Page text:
5.1 Commuting interpolation operators for \(H^1\) and \({{\mathbf {H}}}(\mathbf {curl})\) and the Clément quasi-interpolation operator

Let \({\mathcal {I}}_{W}\), \({\mathcal {I}}_{{\mathbf {V}}}\) be the nodal interpolation operators defined on the finite element spaces \(W_h, {\mathbf {V}}_h\). These interpolation operators are based on the degrees of freedom of the finite element spaces. They are defined in such a way that they commute with the gradient operator,
$$\begin{aligned} {\mathcal {I}}_{{\mathbf {V}}}\nabla w = \nabla {\mathcal {I}}_{W}w. \end{aligned}$$
Note that the interpolation operators are not well-defined for general functions in \(H^1\) and \({{\mathbf {H}}}(\mathbf {curl})\), respectively, but only for smoother functions allowing for point values or mean values of the tangential component along element edges. The Clément quasi-interpolation operator \({\mathcal {C}}\) is defined for general functions in \(H^1\), as it uses mean values instead of nodal values. It is continuous in \(H^1\).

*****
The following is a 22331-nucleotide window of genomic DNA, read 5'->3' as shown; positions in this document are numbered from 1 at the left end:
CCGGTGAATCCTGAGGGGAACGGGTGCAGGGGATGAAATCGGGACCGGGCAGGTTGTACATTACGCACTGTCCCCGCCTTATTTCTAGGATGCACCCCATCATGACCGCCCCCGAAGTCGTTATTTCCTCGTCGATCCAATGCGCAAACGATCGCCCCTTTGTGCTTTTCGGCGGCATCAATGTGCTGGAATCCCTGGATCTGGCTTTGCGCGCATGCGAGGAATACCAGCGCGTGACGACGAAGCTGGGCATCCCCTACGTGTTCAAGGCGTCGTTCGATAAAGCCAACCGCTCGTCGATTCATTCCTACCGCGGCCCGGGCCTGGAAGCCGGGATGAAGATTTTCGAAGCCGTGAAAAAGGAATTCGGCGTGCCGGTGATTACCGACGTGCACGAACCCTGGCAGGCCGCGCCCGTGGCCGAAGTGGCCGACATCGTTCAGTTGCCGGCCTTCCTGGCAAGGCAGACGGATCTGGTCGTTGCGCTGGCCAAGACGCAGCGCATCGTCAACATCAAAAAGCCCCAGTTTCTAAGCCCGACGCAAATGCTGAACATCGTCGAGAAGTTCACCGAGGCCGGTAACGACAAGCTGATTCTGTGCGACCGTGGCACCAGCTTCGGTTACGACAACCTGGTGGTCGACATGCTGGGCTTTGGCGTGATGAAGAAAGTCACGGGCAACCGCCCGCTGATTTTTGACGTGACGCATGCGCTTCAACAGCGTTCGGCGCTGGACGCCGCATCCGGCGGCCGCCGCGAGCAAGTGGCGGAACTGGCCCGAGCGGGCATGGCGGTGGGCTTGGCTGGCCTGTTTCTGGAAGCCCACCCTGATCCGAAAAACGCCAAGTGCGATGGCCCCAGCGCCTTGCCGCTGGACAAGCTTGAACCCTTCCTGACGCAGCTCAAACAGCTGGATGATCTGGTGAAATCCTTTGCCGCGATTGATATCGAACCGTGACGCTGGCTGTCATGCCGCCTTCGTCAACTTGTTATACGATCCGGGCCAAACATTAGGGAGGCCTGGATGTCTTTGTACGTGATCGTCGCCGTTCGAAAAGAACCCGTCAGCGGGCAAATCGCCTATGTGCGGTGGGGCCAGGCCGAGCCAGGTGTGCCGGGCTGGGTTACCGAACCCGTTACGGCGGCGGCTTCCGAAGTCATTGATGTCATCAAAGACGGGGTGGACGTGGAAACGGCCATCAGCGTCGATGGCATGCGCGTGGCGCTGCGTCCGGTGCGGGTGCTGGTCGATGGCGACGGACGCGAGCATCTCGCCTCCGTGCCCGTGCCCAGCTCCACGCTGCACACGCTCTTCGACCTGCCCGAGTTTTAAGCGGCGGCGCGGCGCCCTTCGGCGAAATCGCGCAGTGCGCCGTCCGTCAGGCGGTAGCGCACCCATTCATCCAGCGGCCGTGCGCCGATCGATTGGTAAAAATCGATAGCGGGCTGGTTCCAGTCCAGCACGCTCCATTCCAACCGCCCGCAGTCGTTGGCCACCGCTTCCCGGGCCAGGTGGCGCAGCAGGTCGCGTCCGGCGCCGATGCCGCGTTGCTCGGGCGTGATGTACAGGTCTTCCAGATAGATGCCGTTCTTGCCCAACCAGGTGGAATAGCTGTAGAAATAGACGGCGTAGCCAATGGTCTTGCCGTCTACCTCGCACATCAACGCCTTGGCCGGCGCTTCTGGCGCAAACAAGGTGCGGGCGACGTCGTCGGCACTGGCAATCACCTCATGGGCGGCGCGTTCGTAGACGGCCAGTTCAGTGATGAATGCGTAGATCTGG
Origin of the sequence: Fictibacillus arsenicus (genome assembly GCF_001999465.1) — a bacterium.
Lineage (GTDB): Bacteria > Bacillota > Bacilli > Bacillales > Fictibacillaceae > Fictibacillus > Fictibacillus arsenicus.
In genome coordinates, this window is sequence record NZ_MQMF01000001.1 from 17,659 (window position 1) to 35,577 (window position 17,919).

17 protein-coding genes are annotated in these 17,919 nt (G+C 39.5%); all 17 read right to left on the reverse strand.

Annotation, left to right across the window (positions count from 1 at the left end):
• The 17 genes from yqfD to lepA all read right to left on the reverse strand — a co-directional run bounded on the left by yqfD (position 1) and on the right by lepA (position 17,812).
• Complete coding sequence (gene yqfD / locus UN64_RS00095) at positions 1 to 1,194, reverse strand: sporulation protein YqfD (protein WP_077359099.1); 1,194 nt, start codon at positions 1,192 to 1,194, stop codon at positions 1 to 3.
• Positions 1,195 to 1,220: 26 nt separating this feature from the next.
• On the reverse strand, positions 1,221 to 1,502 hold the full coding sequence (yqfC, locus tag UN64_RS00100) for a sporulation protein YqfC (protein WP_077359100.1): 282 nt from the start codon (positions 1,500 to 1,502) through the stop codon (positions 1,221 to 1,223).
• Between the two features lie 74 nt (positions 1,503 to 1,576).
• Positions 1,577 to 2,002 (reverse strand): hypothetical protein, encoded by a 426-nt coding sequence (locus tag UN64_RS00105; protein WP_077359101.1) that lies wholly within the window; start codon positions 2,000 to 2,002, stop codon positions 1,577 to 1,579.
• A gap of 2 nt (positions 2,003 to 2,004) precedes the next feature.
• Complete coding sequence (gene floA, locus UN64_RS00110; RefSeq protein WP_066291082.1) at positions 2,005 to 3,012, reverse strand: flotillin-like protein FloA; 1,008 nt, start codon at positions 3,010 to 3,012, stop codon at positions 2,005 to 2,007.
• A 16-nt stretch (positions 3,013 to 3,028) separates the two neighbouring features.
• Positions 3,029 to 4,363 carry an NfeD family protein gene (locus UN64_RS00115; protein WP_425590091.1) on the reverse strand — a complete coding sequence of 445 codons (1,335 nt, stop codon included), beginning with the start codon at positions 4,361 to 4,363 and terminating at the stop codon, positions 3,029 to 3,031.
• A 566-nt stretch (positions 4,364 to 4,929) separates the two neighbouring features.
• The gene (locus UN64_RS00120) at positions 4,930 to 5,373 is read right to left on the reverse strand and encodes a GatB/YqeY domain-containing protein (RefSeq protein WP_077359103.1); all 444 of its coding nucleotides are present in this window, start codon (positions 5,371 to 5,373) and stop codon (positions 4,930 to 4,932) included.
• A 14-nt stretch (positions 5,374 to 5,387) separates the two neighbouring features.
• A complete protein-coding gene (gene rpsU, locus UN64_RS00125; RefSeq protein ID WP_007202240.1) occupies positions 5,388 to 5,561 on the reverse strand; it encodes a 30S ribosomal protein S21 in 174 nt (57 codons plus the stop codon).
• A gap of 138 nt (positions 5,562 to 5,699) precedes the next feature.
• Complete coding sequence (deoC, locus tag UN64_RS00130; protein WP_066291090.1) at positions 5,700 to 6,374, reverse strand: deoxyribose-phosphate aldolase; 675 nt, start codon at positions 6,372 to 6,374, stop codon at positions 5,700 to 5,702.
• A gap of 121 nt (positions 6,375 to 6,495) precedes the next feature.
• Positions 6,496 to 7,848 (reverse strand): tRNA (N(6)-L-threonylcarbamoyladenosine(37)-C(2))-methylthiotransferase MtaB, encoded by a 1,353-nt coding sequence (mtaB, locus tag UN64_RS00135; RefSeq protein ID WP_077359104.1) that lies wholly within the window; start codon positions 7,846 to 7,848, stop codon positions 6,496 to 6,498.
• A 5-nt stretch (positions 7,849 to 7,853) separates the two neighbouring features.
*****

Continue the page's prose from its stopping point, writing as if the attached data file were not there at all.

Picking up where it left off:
The following interpolation error estimates are well known:

Theorem 5

For \(w \in H^{s+1}\) and \({\mathbf {v}}\in {{\mathbf {H}}}^s, \mathbf {curl}{\mathbf {v}}\in {{\mathbf {H}}}^s\) the following interpolation error estimates for \(1 \le s \le k\) hold
$$\begin{aligned} \Vert w - {\mathcal {I}}_{W}w\Vert _{H^1({\varOmega })}&\le c \left( \sum _{T \in {\mathcal {T}}} h_T^{2s} \Vert w\Vert _{H^{s+1}(T)}^2 \right) ^{1/2}, \end{aligned}$$
$$\begin{aligned} \Vert {\mathbf {v}}- {\mathcal {I}}_{{\mathbf {V}}}{\mathbf {v}}\Vert _{{{\mathbf {H}}}(\mathbf {curl})}&\le c \left( \sum _{T \in {\mathcal {T}}} h_T^{2s} (\Vert {\mathbf {v}}\Vert _{{{\mathbf {H}}}^{s}(T)}^2+\Vert \mathbf {curl}{\mathbf {v}}\Vert _{{{\mathbf {H}}}^{s}(T)}^2) \right) ^{1/2}, \end{aligned}$$